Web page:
• Improper Procedure – Breathalyzers work to measure the concentration of alcohol in a person’s system by assessing the vapor expelled from the lungs. However, improper use can combine alcohol from the lungs with residual alcohol in the mouth, resulting in a tainted sample with an artificially high BAC. To avoid this error, the arresting officer must observe a driver suspected of driving under the influence for a period of fifteen to twenty minutes before administering the test. If the officer failed to do this, your Fullerton DUI second offense lawyer can argue that the results were inaccurate.
  • Medical Conditions – Increased concentration of alcohol in the mouth can result from several different medical conditions, such as acid reflux, gastroesophageal reflux disease (GERD), diabetes, and hypoglycemia. If you suffer from one of these conditions, your attorney can present medical records to support your claim and request the dismissal of breathalyzer evidence.

Challenging Blood Test Results

In most cases, blood tests offer more accurate results than breath tests, but a skilled Fullerton DUI second offense attorney can challenge a DUI charge by casting doubt on these results. Alternatively, an attorney can make an argument for excluding the results from the case evidence.

  • Warrantless Blood Draw – Although implied consent laws enforce administrative penalties for refusal to submit to a chemical DUI test, the Supreme Court has ruled that the invasive nature of blood tests violates the driver’s constitutional rights. This means police typically must receive a warrant to draw a blood sample. If an officer takes your blood without a warrant, your attorney can argue that the results should be disregarded, severely undermining the prosecution’s case.
  • Rising Blood Alcohol – Because it takes time for the human body to effectively metabolize the alcohol you consume, your BAC will rise steadily until reaching a peak, then fall slowly back to the baseline. This peak occurs an average of 30 to 45 minutes after you consume alcohol, but a variety of factors such as unique body chemistry can extend this peak as far as two or three hours after consumption.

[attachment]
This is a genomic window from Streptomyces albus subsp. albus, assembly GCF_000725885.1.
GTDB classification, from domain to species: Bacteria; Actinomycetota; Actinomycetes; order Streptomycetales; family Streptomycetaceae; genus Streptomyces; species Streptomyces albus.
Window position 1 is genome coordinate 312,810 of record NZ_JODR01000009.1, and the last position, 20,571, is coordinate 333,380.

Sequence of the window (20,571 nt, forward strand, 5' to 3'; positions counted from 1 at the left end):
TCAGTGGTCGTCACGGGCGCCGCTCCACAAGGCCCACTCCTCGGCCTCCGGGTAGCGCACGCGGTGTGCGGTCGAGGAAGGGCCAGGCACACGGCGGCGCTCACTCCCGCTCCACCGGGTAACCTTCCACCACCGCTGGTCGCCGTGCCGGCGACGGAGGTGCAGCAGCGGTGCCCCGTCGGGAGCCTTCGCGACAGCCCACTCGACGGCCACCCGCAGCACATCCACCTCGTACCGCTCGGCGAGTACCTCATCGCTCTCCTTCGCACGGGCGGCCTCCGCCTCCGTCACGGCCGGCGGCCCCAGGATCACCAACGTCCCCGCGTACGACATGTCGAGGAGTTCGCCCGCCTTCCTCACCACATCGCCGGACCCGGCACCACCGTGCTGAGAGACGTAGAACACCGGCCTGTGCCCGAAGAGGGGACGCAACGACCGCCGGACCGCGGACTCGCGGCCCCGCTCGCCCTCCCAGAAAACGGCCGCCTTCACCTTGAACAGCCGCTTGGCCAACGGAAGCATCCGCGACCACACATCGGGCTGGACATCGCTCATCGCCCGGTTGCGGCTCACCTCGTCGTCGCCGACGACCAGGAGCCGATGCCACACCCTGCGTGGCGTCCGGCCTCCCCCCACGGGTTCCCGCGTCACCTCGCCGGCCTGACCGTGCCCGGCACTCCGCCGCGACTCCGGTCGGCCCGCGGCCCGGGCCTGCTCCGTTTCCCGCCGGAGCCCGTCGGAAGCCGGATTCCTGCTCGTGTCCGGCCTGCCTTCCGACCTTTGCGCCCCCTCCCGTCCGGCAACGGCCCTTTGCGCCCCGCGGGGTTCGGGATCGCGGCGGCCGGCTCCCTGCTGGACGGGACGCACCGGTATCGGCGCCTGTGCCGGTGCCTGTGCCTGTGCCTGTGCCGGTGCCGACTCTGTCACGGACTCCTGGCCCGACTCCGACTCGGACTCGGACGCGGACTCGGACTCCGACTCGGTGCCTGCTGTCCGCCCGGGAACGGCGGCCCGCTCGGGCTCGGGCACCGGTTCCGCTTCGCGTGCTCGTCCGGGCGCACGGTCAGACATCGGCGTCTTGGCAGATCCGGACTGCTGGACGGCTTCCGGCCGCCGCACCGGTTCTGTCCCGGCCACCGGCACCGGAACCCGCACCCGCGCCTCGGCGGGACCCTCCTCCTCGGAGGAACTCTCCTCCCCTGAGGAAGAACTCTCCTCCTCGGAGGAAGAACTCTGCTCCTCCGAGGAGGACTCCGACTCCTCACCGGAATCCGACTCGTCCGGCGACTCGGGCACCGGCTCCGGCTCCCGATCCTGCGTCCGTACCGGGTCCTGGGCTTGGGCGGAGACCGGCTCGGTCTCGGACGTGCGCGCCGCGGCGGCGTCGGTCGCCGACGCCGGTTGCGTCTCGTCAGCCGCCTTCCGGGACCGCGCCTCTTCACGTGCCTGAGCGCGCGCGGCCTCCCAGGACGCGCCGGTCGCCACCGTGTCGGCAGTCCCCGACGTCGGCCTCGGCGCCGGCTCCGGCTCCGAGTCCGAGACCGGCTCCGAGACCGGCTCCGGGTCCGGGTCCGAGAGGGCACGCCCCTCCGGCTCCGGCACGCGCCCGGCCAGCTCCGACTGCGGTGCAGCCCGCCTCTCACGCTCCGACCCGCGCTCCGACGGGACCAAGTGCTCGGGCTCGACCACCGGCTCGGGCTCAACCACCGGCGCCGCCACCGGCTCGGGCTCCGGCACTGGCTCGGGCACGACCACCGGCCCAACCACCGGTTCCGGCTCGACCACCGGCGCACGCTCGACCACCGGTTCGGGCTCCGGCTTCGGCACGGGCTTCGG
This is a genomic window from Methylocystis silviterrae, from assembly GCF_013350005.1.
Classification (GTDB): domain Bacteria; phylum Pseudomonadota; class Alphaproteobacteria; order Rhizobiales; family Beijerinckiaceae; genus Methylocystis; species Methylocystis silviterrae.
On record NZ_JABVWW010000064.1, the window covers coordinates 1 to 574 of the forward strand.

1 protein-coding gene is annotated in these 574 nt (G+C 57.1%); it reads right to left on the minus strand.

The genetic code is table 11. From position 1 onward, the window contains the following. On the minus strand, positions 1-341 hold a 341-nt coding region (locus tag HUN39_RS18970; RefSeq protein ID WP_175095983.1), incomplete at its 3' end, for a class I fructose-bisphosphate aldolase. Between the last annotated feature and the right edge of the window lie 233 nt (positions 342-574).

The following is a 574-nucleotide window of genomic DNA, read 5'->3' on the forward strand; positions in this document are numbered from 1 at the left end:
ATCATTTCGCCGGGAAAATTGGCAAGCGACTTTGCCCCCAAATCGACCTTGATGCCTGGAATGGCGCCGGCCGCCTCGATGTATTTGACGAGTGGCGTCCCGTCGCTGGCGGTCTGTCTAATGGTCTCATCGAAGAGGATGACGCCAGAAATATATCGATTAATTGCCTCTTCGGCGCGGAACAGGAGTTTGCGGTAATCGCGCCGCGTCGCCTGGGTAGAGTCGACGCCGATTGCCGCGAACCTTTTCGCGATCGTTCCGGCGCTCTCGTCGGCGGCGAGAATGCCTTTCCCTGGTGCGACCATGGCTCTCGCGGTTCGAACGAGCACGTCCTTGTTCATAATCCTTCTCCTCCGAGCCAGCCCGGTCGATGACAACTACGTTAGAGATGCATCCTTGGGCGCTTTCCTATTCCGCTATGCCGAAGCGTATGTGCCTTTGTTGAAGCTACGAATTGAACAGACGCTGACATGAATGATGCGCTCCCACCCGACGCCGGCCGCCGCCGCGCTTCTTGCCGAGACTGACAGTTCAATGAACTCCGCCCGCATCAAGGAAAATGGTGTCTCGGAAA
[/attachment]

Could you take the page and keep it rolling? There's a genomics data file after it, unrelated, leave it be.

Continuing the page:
Due to rising blood alcohol, a driver who has not consumed alcohol in hours and is no longer impaired can still register a BAC over the legal limit. Due to the natural delay between being pulled over and receiving a test, if you experience a traffic stop while your body is still metabolizing the alcohol, your BAC will measure higher than it was while you were driving. To argue this defense, an attorney will seek expert witness testimony from someone with thorough knowledge of the alcohol metabolization process.
  • Improper Storage of Sample – Improper storage of blood samples comprise one of the most common reasons for test result errors. California Code of Regulations Title 17 outlines specific rules for collecting, storing, and analyzing blood samples. When authorities improperly store blood, the sample can experience contamination or undergo the process of fermentation, which increases the concentration of alcohol in the sample to produce a misleading BAC measurement. A Fullerton DUI second offense attorney with knowledge of blood testing procedures can identify errors that could have inflated your BAC results.

Protect Your Rights and Preserve Your Future

If you have received a second offense DUI charge, contact The Law Offices of Christopher J. McCann today. For the past 15 years, experienced attorney and firm founder Christopher McCann has provided thousands of clients with the highest quality legal representation in Orange County. Our firm understands that facing second DUI charges is often a confusing and overwhelming situation and that a conviction can cause irreparable harm to your reputation and your livelihood. Christopher McCann takes every client’s unique needs into account, offering close, personalized attention while guiding you through every step of the process, so you always know what to expect and what options are available to you.

To schedule a free consultation with The Law Offices of Christopher J. McCann, contact us via our personalized contact form. A second offense DUI may seem impossible to face, but you do not have to do it alone. Choosing expert attorney services will help you navigate this challenging situation and reach the most favorable outcome possible so you can get your life back on track.


Schedule Your
Free Consultation

Fields Marked With An “*” Are Required
  • This field is for validation purposes and should be left unchanged.

© Copyright 2024 Law Offices Of Christopher J. McCann, APC. All rights reserved.

Digital Marketing By rizeup media